The Centrum Writing Studios

July 8-15, 2018
Fort Worden State Park, Port Townsend, WA

The Centrum Writing Studios, happening the week before the Port Townsend Writers’ Conference, features intensive core morning workshops (one in each genre) and retreat/solitude for yourself as a writer. During the week, there will be craft lectures—one from each faculty member—but no afternoon workshops or public evening readings. This Studios week is for writers looking for a blend of workshop and residency time, as opposed to the Conference itself.

With a focus on community and rigorous attention to craft, Centrum’s juried Writing Studio puts emerging writers together intensively with established writers for a full week of generative writing. Designed for advanced post-MFA students as well as non-academic writers working at a high level, the Studios provide a week of craft and a lifetime of connections to make breakthroughs in your work.

Admission is based on your writing sample.

Tuition, room, and board ranges from $700 to $1,400. Scholarships are available.

Schedule

Mornings: Core morning seminars put you together in a small class of twelve with your faculty member in fiction (Robert Lopez), nonfiction (Rebecca Brown), or poetry (Gary Copeland Lilley).

Afternoons: The afternoons feature both panels and workshop offerings in special topics led by the morning faculty members and visiting writers.

Evenings: open-mike readings by participants and faculty.

The Daily Schedule

  • 8:15-8:45—Breakfast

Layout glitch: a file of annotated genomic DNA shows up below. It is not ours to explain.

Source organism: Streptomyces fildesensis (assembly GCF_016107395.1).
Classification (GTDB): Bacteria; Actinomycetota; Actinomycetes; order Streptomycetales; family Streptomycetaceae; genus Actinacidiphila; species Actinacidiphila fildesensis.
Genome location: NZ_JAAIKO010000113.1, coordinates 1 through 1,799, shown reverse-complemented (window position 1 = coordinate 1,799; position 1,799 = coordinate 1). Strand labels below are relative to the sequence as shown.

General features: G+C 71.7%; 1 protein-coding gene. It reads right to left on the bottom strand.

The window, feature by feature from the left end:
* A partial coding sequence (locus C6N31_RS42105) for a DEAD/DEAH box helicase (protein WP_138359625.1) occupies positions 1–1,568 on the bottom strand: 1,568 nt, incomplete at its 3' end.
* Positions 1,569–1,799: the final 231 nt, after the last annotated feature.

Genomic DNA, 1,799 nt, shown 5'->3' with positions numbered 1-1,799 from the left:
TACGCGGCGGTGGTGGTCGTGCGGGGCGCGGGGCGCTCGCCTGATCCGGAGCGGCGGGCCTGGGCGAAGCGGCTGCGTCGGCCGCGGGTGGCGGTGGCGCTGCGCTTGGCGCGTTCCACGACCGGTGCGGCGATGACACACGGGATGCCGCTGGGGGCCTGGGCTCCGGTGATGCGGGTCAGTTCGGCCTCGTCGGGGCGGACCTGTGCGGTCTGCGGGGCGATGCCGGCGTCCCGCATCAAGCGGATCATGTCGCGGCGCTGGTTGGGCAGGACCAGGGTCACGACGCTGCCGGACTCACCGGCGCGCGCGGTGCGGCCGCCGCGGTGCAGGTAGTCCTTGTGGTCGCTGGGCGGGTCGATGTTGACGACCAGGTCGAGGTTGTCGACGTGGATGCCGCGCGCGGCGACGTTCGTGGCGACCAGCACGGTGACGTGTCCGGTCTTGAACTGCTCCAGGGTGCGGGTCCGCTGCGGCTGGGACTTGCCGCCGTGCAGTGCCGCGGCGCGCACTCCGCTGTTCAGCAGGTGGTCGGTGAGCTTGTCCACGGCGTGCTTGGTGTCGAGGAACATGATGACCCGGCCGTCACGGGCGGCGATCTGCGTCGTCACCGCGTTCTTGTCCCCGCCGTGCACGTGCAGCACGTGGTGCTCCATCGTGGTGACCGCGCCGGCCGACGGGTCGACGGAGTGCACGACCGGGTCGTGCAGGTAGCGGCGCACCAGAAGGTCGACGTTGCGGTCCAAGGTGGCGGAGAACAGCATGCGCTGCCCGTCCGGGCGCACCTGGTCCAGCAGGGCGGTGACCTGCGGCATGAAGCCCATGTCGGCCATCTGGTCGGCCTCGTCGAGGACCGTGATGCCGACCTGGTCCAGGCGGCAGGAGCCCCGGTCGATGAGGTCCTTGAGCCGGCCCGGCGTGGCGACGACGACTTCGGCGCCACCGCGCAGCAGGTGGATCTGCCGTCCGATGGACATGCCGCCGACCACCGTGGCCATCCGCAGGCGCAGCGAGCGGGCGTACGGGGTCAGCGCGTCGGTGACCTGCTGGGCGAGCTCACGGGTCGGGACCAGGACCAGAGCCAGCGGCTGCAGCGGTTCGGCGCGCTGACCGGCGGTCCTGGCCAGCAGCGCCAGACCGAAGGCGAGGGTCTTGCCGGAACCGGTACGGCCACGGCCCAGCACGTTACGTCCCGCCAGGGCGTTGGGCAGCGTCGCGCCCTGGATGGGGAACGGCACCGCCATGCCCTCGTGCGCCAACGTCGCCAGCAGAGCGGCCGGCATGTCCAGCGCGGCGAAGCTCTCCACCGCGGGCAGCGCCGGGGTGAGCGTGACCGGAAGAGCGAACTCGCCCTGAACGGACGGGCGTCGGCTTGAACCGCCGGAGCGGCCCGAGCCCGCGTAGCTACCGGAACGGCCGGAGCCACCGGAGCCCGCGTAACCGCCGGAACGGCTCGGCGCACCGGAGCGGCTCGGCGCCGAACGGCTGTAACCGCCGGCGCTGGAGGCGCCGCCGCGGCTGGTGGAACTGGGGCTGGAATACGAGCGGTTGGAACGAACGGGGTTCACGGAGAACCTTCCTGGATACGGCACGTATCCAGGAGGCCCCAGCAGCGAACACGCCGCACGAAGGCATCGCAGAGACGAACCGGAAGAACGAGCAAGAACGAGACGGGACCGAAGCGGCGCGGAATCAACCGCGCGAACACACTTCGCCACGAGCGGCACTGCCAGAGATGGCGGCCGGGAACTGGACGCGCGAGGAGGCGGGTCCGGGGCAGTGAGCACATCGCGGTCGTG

• 9-11:30—Morning workshop
  • 11:45-12:45—Lunch
  • 1-2:00—Craft lectures
  • 5:30-6:30—Dinner
  • 7—Open-Mike readings of work in progress.

 

FICTION 

Robert Lopez (register)
“Beginnings and Endings: Finding Your Way Into, Through, and Out of a Story.”

How stories begin and end are always the most critical elements of a fiction. In this class we’ll examine various entry points into a story, finding the unexpected way in, through a back or side door. The beginning of a story makes certain promises and sets expectations. We’ll discuss and find strategies to fulfill these expectations and confound them. Endings have to feel at once surprising and inevitable and have to feel more like an opening than a closing. Meaning the world we have created has to seem different, changed, but with myriad possibilities for our character(s) moving forward, even if our story ends in death. We lay the groundwork for the way out on the way in. Each of us will come up with three possible beginnings and from there we’ll find one to make a story out of … from this one beginning on through to an artful ending. 

Novelist and short story writer Robert Lopez, the author of such books as “Kamby Bolongo Mean River,” who lives in Brooklyn New York. His fiction has appeared in various of journals, including Bomb, The Threepenny Review, Vice Magazine, New England Review, New Orleans Review, American Reader, Brooklyn Rail, Hobart, Indiana Review, Literarian, Nerve, New York Tyrant and Norton Anthology of International Flash Fiction. He teaches at The New School, Pratt Institute, Columbia University and Pine Manor College. He was co-editor of avant literary magazine Sleepingfish. In 2010 he was awarded a Fellow in Fiction fRom the New York Foundation for the Arts. 

 

NONFICTION

Rebecca Brown (register)

“Write what you know,” is the old cliche. Easier said than done! How do you know what you know, anyway? What if what you know doesn’t fit together right? Or only exists in fragments?  How much research should go into figuring out what you know? Or knew? How many peoples’ stories are you writing even when you’re just writing your own? How much can you make up?